PET strategies are very useful in monitoring the distribution and kinetics of vector-mediated gene expression, as well as the response to therapy in malignant glioma, according to a presentation last week at the Molecular Targets and Cancer Therapeutics (MTCT) conference in Boston.
Alexandra Winkeler, PhD, and colleagues performed the study at Max Planck-Institute for Neurological Research, Center for Molecular Medicine Cologne and department of neurology at the University of Cologne and Klinikum Fulda, Germany.
“We use molecular imaging techniques to non-invasively assess certain biological processes, like gene expression, signal transduction, protein-protein interaction and transcriptional regulation,” said Winkeler. “We can localize this biological process in a three dimensional manner, quantify and follow the dynamics of the process over time in the same experimental subject.”
In the study, the herpes simplex virus type 1 thymidine kinase gene (HSV-1-tk) was used as a marker gene for the direct noninvasive in vivo localization of thymidine kinase (TK) expression by PET. When F18-labeled tracer is injected into an animal or patient, it crosses from the plasma membrane into the cell and the cells that express the exogenous gene will phosphorylate the tracer resulting in the tracer’s accumulation inside the cell, explained Winkeler.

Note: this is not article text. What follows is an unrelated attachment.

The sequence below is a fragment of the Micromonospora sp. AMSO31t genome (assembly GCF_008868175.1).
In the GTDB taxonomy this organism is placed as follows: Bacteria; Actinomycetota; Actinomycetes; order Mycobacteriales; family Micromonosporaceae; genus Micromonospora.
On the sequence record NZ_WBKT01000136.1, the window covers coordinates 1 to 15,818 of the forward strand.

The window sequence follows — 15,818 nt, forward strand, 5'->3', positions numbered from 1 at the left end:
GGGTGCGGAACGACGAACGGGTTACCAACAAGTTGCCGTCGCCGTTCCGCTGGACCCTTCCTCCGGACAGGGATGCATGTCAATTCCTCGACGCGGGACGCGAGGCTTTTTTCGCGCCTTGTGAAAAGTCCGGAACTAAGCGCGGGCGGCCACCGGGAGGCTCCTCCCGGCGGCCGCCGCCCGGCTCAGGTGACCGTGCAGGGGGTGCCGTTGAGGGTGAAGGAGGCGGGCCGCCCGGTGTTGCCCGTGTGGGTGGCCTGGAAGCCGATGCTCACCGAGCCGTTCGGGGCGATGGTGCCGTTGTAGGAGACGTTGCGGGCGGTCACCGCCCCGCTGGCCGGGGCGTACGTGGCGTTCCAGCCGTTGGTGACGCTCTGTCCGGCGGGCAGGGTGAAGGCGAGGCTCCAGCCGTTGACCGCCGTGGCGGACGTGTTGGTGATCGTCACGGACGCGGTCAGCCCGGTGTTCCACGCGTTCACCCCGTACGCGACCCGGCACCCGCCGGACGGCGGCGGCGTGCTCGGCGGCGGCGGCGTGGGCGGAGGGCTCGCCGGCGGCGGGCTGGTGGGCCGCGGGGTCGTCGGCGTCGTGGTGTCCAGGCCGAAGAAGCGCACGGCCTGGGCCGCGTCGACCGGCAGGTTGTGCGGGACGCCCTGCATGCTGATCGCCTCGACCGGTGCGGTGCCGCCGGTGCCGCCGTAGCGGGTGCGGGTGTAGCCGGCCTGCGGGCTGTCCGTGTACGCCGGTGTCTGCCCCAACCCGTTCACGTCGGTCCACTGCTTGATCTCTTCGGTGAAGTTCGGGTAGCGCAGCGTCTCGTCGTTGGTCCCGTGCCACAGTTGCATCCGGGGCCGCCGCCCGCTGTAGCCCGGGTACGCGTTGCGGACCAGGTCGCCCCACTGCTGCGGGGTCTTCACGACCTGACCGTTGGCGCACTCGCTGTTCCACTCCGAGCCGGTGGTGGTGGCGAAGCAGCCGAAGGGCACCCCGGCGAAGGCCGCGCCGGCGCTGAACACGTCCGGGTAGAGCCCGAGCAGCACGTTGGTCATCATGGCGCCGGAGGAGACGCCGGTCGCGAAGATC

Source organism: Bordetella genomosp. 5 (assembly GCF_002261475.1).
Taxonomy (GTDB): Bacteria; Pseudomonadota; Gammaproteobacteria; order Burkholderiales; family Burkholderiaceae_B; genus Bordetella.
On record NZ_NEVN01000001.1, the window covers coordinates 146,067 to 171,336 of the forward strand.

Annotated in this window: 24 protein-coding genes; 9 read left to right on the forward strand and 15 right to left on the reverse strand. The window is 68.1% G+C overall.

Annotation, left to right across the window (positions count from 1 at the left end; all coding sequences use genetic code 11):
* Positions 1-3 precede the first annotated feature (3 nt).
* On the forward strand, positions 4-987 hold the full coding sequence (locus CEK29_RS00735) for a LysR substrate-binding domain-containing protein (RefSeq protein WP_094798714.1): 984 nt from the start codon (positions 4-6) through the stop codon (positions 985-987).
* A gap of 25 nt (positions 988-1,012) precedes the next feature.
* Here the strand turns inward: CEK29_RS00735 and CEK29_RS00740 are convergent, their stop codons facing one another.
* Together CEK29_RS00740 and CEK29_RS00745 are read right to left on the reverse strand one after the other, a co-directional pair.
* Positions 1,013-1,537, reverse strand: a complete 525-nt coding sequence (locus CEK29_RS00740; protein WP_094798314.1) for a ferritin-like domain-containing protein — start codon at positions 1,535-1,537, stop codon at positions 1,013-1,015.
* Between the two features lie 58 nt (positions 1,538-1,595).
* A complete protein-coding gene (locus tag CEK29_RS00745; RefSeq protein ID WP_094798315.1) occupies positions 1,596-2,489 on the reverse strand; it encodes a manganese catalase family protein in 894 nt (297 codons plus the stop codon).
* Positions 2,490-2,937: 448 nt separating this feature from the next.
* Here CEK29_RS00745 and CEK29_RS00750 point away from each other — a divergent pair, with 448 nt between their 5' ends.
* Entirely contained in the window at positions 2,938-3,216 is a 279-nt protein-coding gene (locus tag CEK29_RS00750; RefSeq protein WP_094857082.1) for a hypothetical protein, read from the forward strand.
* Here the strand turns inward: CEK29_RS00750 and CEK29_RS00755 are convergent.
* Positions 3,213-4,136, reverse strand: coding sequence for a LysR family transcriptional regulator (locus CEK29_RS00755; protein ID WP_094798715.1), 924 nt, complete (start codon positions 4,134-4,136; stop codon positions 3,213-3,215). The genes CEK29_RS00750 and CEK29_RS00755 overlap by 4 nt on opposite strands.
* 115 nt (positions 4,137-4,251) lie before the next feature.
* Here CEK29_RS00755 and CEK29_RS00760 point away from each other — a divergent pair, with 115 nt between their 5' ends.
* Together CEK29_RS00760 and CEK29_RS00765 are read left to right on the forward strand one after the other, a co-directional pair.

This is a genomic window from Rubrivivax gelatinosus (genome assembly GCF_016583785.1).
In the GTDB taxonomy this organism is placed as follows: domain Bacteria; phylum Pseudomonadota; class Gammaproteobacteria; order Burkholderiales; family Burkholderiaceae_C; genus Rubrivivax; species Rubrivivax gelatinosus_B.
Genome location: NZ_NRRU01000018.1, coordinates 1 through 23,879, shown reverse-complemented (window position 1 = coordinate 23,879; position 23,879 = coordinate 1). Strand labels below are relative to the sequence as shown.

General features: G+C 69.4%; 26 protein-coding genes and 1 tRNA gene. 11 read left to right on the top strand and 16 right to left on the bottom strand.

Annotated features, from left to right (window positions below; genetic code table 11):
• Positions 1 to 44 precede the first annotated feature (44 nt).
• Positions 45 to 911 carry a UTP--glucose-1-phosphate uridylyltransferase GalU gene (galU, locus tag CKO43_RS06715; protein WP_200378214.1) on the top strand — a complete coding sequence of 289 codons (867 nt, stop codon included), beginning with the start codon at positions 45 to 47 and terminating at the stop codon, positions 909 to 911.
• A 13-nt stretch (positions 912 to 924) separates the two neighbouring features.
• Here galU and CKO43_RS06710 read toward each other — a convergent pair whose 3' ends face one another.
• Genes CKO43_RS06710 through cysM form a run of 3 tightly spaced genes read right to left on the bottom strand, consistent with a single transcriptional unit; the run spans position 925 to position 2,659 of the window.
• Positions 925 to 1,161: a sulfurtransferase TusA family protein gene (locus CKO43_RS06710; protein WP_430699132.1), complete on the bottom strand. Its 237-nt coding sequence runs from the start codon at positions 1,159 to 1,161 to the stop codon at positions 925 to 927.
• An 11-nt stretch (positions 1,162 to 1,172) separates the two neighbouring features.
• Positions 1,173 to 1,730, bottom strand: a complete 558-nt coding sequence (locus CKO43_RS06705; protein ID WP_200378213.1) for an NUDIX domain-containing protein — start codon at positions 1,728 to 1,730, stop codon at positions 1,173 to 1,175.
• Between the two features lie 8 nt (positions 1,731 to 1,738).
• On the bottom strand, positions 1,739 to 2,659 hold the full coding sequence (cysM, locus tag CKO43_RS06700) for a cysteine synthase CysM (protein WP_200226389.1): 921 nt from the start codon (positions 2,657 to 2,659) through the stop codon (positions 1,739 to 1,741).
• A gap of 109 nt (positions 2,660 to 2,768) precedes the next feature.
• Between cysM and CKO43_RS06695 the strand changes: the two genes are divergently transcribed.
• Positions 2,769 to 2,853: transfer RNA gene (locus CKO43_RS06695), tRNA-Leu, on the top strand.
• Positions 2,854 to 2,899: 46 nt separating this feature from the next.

FDG-PET helps in characterizing the tumor tissue before the gene therapy.
“It is important to identify the viable part of the tumor tissue by FDG-PET before we introduce our viral vector,” said Winkeler.
The researchers addressed the question: “Does the primary transduction efficiency that we measure by FDG-PET correlate with the therapeutic effect measured by change of tumor volume or the change in fluoro-3'-deoxy- L-thymidine (FLT) uptake?”
The pre-clinical results showed transduction efficiency measured by FDG-PET correlated with the response to gene therapy monitored by change in FLT. However, in the clinical studies, there was a slight decrease in FLT accumulation in the early phase of the therapy, but there was no long-term decrease in FLT upon follow-up.
“The problem was very limited distribution of the vector within the targeted tissue,” Winkeler noted. To overcome this problem the investigators are trying to invent new type of vector-hybrid-vector system and the study is ongoing.
“PET is very important in gene therapy--in characterizing the tumor, identifying where to apply the gene therapeutic vector, quantifying vector mediated gene expression and following response to therapy,” summarized Winkeler.